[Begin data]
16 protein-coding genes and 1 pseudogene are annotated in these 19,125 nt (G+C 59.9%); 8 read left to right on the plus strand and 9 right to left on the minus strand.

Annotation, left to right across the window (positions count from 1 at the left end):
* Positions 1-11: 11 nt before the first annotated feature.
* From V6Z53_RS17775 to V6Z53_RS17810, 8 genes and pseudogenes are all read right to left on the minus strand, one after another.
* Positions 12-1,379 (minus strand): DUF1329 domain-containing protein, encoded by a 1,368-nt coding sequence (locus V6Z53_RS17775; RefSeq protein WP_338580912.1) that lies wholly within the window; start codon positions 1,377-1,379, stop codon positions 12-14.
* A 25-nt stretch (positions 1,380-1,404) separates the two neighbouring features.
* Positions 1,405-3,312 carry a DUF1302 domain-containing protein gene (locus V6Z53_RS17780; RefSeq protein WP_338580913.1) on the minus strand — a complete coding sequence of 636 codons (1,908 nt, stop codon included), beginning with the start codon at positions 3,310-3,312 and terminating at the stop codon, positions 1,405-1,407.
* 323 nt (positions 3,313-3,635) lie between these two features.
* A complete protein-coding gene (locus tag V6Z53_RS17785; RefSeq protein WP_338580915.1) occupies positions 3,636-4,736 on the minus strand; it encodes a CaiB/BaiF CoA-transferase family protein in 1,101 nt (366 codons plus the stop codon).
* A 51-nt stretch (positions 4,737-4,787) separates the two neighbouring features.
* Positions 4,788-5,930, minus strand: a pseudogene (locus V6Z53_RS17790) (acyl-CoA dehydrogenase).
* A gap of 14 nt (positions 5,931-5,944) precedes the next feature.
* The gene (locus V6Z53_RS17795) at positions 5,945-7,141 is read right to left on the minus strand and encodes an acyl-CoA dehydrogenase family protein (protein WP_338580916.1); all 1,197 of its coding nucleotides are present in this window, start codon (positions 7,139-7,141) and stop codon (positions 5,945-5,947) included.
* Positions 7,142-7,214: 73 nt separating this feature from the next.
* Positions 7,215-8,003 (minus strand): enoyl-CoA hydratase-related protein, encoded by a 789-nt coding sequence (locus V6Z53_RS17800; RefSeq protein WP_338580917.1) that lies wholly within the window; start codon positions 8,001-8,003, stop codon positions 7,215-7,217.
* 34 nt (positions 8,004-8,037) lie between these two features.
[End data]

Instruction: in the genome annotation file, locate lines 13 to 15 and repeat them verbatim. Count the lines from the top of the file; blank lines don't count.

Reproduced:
* The gene (locus V6Z53_RS17795) at positions 5,945-7,141 is read right to left on the minus strand and encodes an acyl-CoA dehydrogenase family protein (protein WP_338580916.1); all 1,197 of its coding nucleotides are present in this window, start codon (positions 7,139-7,141) and stop codon (positions 5,945-5,947) included.
* Positions 7,142-7,214: 73 nt separating this feature from the next.
* Positions 7,215-8,003 (minus strand): enoyl-CoA hydratase-related protein, encoded by a 789-nt coding sequence (locus V6Z53_RS17800; RefSeq protein WP_338580917.1) that lies wholly within the window; start codon positions 8,001-8,003, stop codon positions 7,215-7,217.